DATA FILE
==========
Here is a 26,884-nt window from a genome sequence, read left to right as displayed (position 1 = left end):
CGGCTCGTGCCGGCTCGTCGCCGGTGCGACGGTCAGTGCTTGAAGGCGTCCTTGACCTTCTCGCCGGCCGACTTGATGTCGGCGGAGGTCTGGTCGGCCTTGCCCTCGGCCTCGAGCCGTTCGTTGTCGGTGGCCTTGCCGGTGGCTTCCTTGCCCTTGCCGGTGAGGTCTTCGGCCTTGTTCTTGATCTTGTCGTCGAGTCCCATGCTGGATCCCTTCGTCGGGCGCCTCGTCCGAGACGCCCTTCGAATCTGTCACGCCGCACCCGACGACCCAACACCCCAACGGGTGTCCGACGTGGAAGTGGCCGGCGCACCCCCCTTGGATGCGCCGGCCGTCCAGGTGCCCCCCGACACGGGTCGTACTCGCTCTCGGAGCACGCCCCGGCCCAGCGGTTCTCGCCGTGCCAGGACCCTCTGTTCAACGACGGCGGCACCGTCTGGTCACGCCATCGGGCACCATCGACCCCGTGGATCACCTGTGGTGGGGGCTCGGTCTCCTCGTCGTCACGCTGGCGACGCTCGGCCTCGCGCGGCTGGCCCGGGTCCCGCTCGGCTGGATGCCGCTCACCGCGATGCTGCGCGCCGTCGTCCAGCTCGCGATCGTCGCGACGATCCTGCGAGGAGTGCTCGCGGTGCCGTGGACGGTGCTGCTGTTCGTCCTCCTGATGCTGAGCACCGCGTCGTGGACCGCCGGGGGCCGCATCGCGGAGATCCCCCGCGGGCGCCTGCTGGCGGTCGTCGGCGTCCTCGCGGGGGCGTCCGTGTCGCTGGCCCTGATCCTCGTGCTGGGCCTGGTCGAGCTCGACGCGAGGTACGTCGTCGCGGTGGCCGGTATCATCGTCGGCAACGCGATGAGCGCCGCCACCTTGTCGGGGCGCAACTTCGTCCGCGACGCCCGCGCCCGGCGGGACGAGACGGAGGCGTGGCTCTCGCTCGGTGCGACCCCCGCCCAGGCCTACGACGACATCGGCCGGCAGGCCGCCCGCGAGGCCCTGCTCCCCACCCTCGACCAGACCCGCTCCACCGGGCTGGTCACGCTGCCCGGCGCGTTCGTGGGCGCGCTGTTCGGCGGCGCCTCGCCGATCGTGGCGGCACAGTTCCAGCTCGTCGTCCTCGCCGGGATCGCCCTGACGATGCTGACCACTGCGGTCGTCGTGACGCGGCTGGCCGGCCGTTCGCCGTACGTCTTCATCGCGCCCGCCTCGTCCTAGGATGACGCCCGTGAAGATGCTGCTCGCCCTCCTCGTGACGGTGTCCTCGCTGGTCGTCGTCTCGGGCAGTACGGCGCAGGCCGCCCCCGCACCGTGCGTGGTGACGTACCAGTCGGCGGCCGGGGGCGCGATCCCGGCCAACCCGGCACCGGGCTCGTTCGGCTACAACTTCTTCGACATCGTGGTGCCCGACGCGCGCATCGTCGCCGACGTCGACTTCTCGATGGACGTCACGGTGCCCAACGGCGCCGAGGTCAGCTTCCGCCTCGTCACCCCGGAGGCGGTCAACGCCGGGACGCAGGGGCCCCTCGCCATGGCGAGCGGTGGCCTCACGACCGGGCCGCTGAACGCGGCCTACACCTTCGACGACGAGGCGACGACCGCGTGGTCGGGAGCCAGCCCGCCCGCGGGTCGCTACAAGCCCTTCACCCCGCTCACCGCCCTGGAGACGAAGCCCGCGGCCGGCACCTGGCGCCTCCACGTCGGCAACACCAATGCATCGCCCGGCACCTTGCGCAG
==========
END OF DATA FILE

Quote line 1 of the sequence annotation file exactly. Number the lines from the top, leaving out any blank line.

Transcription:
Here is a 26,884-nt window from a genome sequence, read left to right as displayed (position 1 = left end):